You might have heard about constellations.
You might have watched them in the sky or on the Great Seal of the United States.
You might have read about them in Bert Hellinger’s psychology books or in Matthew Barzun’s recent book The Power Of Giving Away Power.
But have you experienced being part of a constellation and playing an active role in it? I have. A magical learning experience that has transformed the way I see my own power.
In his book, Matthew Barzun uses two metaphors to talk about the way power is structured in organisations: the traditional, stable, hierarchical pyramid, and the more open-ended, interdependent, empowering constellation.
If a pyramid is the default way organisations are structured, Barzun defines a constellation as “Independent bodies freely choosing to behave in concert to accomplish something bigger than each could alone. One could stand out on one’s own – a star – but at the same time be part of a larger unit – a constellation.” He brings the constellation model to life with many stories, from Wikipedia to Visa, not to mention the “Yes we can” fundraising campaign Barack Obama and Matthew Barzun orchestrated as a constellation in 2008.
If you think this summary is shallow, you’re right. Now, please, read the book. My purpose here is to share how I and a few others were enabled to experience these principles.
As I wrote in a recent article, ELBC is group of independent leaders, who gather every other Friday to discuss about a book. This book circle, created and hosted by Theresa Destrebecq is organised as a constellation. I'm borrowing the three following headings to Matthew Barzun's tribute to Mary Parker Follett, the unfairly forgotten theoretician of the constellation organisation.
I joined because I wanted to start reading again; some others joined because they wanted to discuss their readings; some because they didn’t know what leadership books to read. We all need the group to meet these expectations.
A former teacher, Theresa creates and facilitates conversations that help us make links between our reading and our leadership life. Neither of us would ever have that depth of insight without those conversations.
The books we read are chosen by a vote. Every other month, Theresa asks the circle’s members to recommend a few titles and submits a shortlist to our vote. I would never have read The Power Of Giving Away Power if it weren’t for the group.
I need the others to stimulate me to read, make me read deeper than I would myself by sharing their insights, inspire me to read books I wouldn’t read by myself.
As we started reading, one of the first questions Theresa asked us was “who are the constellation makers? Can you research companies who embody the constellation mindset?” I remember getting stuck in a laborious conversation with a lovely woman, whose environment was, just like mine, entirely dominated by pyramidal organisations. At some point though, I remembered C’est Qui le Patron ?! this consumer-owned fair-trade milk brand that has conquered the French market over the last 4 years. I started throwing things I remembered from a podcast I’d heard into the conversation, visiting their website to respond to my buddy’s questions, and going back triumphantly to the main room with at least one constellation I could talk about. My success was all the greater that I was almost the only French person in the group and no one there had ever heard of C’est Qui le Patron ?!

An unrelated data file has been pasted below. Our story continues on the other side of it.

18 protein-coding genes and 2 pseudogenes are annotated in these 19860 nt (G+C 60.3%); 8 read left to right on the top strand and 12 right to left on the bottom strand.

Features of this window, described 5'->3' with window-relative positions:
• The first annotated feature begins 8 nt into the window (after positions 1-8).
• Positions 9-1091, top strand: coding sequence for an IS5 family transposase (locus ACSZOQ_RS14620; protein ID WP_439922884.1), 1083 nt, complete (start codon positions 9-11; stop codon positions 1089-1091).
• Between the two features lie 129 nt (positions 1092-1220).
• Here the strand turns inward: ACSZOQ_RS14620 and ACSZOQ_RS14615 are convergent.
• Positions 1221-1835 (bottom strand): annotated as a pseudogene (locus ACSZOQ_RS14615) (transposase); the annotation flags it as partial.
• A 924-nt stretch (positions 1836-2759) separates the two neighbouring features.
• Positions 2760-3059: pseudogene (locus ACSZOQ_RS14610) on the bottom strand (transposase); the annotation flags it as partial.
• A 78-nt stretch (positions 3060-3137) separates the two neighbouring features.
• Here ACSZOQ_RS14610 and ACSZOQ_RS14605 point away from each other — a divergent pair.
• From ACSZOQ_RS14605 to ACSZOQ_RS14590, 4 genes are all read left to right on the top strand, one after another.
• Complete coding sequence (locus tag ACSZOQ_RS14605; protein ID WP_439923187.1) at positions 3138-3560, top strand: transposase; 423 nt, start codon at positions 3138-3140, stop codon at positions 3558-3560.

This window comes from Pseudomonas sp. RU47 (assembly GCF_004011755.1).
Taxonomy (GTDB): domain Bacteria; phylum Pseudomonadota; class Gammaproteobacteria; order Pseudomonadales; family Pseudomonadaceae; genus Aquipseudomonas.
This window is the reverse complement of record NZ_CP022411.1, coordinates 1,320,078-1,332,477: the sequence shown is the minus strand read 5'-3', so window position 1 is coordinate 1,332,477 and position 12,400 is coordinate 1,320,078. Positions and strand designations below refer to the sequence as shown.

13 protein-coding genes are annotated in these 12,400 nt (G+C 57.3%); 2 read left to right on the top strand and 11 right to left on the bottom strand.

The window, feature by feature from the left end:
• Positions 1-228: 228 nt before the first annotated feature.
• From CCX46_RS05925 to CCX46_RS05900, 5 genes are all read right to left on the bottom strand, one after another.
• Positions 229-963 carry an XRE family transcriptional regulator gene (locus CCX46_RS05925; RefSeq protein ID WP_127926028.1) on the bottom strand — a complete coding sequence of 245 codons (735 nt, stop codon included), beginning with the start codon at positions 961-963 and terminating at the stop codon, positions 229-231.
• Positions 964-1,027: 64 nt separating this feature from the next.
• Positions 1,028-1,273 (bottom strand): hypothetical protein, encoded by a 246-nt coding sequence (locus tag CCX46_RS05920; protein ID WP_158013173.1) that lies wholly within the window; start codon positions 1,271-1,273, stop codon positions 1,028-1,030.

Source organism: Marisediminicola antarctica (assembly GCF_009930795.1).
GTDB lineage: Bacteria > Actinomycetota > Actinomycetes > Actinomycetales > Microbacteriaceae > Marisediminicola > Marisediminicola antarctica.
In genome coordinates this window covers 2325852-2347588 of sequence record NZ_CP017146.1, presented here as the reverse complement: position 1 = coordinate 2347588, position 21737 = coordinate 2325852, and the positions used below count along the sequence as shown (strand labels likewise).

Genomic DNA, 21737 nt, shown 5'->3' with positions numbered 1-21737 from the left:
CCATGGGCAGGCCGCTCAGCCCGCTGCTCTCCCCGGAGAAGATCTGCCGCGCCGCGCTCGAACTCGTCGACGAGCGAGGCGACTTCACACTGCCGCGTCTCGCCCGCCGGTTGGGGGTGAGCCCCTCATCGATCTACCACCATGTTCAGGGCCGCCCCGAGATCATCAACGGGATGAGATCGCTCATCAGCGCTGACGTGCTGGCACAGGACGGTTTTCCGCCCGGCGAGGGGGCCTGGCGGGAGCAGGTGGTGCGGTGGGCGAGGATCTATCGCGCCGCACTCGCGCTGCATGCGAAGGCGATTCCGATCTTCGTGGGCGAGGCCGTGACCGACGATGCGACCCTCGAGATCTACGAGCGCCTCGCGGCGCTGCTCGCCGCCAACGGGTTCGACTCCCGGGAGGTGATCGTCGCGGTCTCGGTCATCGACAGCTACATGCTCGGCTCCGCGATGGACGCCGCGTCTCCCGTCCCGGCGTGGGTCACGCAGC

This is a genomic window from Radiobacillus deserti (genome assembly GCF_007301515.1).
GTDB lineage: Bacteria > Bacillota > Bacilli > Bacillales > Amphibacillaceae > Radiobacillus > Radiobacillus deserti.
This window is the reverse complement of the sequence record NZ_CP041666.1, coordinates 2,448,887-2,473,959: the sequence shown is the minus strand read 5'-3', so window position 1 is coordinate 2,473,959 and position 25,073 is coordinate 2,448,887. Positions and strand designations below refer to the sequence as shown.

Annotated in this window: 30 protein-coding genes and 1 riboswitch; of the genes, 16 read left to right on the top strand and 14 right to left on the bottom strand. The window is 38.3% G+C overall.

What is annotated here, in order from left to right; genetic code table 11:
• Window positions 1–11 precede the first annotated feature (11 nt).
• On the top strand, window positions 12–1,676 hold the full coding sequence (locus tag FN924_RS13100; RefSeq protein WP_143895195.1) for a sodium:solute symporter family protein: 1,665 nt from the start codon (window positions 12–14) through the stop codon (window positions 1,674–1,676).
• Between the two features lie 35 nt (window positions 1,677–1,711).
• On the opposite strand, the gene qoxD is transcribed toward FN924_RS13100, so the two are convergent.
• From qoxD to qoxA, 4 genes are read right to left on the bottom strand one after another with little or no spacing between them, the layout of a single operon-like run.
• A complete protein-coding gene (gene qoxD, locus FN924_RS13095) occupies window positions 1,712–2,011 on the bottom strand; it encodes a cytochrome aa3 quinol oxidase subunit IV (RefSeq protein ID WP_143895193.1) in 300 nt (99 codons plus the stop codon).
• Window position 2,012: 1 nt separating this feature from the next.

Theresa was so enthusiastic about my story that she asked me to reach out to C’est Qui le Patron ?! and see if the founder, Nicolas Chabanne, could come and talk to us. As I had heard him in a recent podcast suggest that he didn’t see himself as a boss and would like other members of his organization to speak on behalf of C’est Qui le Patron ?! I suggested to follow his suggestion and invite anonymous stars of the constellation.
Long story short, we ended up having, in the same meeting, Matthew Barzun, author of The Power Of Giving Away Power and former advisor of Barack Obama, and 2 consumer-shareholders from C’est Qui le Patron ?!
Theresa and I put all our design skills in building a half-hour that could be interesting for all, guests and participants alike. And as usual, she reached out to the constellation to create a list of questions to ask our guests.
Theresa had cleverly asked Matthew Barzun if he agreed to share his speaking time with other guests, which was a rather direct way to ask him if he was ready to walk his talk. Whoever reads his book would say that it was a bold move, though not a risky one. As President Obama’s ambassador to the UK, Matthew had spent thousands of hours visiting schools to listen to what British teenagers had to say about the US. We took a bet that he wouldn’t mind listening to French people claiming they belong to a constellation just like those he describes in his book. He accepted with grace.
On the French side, two C’est Qui le Patron ?! “actioneers” showed up : Clémentine Périer, who had kindly reached out to the consumer community she leads to find English-speaking volunteers to come and speak to our book circle, and Sandrine Galtier de Saint Christophe, a historical consumer-shareholder. Both of them interrupted their workday at short notice to come and talk to us.
They did not only discuss “hiding self-view”, “generating power together” or “seeing everyone as a masterpiece”, "bringing your naïvety into the discussion"or “not knowing and asking someone to make something together”. They did it. Live.
NICOLAS CHABANNE C'est qui le Patron ?! Changer le monde avec 4€ par an, Génération Do It Yourself https://www.gdiy.fr/podcast/nicolas-chabanne/
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